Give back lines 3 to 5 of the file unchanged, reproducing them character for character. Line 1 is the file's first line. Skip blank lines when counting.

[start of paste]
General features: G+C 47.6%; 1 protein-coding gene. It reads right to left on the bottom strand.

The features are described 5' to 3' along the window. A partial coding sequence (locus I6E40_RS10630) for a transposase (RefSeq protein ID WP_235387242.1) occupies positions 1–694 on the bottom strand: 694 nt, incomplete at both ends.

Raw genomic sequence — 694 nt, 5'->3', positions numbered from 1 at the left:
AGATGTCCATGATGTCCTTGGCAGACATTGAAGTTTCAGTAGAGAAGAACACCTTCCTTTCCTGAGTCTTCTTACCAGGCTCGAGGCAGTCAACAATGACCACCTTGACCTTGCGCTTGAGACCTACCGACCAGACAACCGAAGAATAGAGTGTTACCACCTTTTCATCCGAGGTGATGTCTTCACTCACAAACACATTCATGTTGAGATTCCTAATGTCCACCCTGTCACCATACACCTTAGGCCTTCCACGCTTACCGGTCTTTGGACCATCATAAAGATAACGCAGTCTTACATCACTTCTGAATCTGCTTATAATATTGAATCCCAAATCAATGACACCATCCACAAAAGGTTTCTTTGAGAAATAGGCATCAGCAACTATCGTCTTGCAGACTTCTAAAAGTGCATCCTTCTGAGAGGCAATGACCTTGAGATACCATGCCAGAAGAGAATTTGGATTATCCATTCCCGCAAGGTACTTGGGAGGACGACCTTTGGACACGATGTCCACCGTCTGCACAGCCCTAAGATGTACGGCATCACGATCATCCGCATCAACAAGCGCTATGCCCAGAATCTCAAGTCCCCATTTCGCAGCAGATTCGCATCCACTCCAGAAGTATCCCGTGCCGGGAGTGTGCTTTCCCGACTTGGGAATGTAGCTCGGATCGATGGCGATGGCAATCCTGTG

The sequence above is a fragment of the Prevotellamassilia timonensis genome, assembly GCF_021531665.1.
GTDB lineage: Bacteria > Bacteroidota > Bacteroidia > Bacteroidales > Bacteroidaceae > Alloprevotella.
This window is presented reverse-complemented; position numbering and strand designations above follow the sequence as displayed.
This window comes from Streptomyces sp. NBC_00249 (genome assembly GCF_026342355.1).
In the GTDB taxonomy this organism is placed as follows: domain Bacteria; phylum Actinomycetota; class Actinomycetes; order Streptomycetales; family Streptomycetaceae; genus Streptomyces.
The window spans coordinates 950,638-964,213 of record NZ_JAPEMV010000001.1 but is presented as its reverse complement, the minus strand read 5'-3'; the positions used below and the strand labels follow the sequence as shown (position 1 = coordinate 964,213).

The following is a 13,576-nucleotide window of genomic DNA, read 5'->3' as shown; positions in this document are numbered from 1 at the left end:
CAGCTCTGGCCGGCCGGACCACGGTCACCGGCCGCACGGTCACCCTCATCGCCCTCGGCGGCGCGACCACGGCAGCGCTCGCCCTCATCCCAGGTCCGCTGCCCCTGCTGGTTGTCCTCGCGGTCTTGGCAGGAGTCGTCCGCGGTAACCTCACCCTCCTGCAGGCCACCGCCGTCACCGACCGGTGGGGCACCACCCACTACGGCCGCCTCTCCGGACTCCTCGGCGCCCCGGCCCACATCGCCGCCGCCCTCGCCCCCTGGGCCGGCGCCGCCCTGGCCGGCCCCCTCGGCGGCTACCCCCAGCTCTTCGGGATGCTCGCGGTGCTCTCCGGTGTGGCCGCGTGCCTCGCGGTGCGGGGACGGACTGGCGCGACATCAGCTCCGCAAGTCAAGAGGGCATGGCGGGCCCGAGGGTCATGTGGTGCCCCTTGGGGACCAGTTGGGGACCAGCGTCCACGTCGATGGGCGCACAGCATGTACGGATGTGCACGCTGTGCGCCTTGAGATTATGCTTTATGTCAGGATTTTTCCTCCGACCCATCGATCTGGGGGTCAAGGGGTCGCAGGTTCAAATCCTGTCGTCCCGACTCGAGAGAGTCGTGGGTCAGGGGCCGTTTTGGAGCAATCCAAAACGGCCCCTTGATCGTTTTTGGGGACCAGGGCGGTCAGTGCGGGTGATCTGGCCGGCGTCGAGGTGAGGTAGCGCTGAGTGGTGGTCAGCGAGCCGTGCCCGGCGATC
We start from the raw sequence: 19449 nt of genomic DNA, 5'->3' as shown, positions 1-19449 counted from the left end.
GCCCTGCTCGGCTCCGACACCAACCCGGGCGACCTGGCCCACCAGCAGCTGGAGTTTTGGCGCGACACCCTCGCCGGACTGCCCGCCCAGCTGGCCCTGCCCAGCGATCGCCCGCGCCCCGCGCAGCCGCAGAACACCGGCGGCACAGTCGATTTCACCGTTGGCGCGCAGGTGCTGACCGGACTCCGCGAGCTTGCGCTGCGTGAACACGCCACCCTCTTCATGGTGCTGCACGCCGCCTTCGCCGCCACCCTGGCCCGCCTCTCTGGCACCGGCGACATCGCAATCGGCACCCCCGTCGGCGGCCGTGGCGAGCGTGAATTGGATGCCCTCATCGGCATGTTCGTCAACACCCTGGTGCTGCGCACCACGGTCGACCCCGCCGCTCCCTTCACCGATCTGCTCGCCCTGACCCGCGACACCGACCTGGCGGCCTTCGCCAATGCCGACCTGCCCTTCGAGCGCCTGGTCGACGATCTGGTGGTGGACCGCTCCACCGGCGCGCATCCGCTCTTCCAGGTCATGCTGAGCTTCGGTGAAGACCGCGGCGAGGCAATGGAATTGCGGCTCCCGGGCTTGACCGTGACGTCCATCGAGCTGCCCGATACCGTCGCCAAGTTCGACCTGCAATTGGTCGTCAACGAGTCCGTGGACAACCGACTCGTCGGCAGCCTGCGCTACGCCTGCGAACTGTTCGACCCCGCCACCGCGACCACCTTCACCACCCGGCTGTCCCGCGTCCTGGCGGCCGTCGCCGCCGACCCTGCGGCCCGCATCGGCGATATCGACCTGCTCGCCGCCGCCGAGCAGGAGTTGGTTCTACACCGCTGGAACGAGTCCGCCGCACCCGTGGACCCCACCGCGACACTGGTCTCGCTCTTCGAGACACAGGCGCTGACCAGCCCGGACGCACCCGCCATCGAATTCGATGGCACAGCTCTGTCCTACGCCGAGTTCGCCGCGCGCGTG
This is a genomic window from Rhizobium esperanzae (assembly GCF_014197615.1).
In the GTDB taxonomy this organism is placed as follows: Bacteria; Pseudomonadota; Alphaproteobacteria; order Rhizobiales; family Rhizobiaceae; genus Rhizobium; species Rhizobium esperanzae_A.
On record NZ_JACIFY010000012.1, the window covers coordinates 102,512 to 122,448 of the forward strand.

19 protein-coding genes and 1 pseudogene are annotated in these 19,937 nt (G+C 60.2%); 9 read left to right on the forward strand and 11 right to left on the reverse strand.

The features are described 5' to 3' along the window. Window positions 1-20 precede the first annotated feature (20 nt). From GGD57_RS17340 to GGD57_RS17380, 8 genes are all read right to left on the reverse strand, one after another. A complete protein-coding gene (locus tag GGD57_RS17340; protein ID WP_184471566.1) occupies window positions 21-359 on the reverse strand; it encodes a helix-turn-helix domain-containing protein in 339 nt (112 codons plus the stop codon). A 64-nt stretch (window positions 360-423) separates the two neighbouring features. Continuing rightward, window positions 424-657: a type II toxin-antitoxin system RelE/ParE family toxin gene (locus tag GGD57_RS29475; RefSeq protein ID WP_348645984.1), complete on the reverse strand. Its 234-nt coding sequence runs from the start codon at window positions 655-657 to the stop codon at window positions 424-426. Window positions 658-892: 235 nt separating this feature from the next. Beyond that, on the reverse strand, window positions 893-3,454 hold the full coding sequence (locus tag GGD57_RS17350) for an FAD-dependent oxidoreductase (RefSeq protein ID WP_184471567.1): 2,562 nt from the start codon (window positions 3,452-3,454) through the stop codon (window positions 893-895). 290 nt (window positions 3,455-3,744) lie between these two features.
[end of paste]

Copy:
Raw genomic sequence — 694 nt, 5'->3', positions numbered from 1 at the left:
AGATGTCCATGATGTCCTTGGCAGACATTGAAGTTTCAGTAGAGAAGAACACCTTCCTTTCCTGAGTCTTCTTACCAGGCTCGAGGCAGTCAACAATGACCACCTTGACCTTGCGCTTGAGACCTACCGACCAGACAACCGAAGAATAGAGTGTTACCACCTTTTCATCCGAGGTGATGTCTTCACTCACAAACACATTCATGTTGAGATTCCTAATGTCCACCCTGTCACCATACACCTTAGGCCTTCCACGCTTACCGGTCTTTGGACCATCATAAAGATAACGCAGTCTTACATCACTTCTGAATCTGCTTATAATATTGAATCCCAAATCAATGACACCATCCACAAAAGGTTTCTTTGAGAAATAGGCATCAGCAACTATCGTCTTGCAGACTTCTAAAAGTGCATCCTTCTGAGAGGCAATGACCTTGAGATACCATGCCAGAAGAGAATTTGGATTATCCATTCCCGCAAGGTACTTGGGAGGACGACCTTTGGACACGATGTCCACCGTCTGCACAGCCCTAAGATGTACGGCATCACGATCATCCGCATCAACAAGCGCTATGCCCAGAATCTCAAGTCCCCATTTCGCAGCAGATTCGCATCCACTCCAGAAGTATCCCGTGCCGGGAGTGTGCTTTCCCGACTTGGGAATGTAGCTCGGATCGATGGCGATGGCAATCCTGTG

The sequence above is a fragment of the Prevotellamassilia timonensis genome, assembly GCF_021531665.1.